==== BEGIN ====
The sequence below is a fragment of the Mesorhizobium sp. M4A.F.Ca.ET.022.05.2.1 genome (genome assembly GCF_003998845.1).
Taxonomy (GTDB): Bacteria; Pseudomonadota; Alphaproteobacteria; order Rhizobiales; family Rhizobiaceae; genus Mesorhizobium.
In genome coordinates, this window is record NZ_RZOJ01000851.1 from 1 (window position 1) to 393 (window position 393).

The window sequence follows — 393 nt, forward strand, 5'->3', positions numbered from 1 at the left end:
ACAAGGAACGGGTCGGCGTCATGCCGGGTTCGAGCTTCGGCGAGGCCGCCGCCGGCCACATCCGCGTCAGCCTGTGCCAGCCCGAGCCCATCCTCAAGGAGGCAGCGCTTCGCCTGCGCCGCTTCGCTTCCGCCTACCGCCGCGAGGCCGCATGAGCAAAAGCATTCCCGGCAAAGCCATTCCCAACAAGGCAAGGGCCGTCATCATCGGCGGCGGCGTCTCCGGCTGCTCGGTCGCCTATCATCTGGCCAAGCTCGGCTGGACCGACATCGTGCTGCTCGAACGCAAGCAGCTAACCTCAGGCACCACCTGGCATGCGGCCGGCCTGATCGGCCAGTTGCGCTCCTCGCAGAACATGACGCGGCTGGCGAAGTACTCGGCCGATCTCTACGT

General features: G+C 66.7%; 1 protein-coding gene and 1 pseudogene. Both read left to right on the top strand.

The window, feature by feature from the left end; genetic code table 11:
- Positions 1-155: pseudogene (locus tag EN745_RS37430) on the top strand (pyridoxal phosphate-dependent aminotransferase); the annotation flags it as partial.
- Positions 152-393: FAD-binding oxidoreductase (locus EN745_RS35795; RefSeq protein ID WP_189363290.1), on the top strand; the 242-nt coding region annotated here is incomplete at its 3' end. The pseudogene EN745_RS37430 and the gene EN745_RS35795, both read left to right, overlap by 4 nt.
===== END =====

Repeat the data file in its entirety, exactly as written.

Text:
The sequence below is a fragment of the Mesorhizobium sp. M4A.F.Ca.ET.022.05.2.1 genome (genome assembly GCF_003998845.1).
Taxonomy (GTDB): Bacteria; Pseudomonadota; Alphaproteobacteria; order Rhizobiales; family Rhizobiaceae; genus Mesorhizobium.
In genome coordinates, this window is record NZ_RZOJ01000851.1 from 1 (window position 1) to 393 (window position 393).

The window sequence follows — 393 nt, forward strand, 5'->3', positions numbered from 1 at the left end:
ACAAGGAACGGGTCGGCGTCATGCCGGGTTCGAGCTTCGGCGAGGCCGCCGCCGGCCACATCCGCGTCAGCCTGTGCCAGCCCGAGCCCATCCTCAAGGAGGCAGCGCTTCGCCTGCGCCGCTTCGCTTCCGCCTACCGCCGCGAGGCCGCATGAGCAAAAGCATTCCCGGCAAAGCCATTCCCAACAAGGCAAGGGCCGTCATCATCGGCGGCGGCGTCTCCGGCTGCTCGGTCGCCTATCATCTGGCCAAGCTCGGCTGGACCGACATCGTGCTGCTCGAACGCAAGCAGCTAACCTCAGGCACCACCTGGCATGCGGCCGGCCTGATCGGCCAGTTGCGCTCCTCGCAGAACATGACGCGGCTGGCGAAGTACTCGGCCGATCTCTACGT

General features: G+C 66.7%; 1 protein-coding gene and 1 pseudogene. Both read left to right on the top strand.

The window, feature by feature from the left end; genetic code table 11:
- Positions 1-155: pseudogene (locus tag EN745_RS37430) on the top strand (pyridoxal phosphate-dependent aminotransferase); the annotation flags it as partial.
- Positions 152-393: FAD-binding oxidoreductase (locus EN745_RS35795; RefSeq protein ID WP_189363290.1), on the top strand; the 242-nt coding region annotated here is incomplete at its 3' end. The pseudogene EN745_RS37430 and the gene EN745_RS35795, both read left to right, overlap by 4 nt.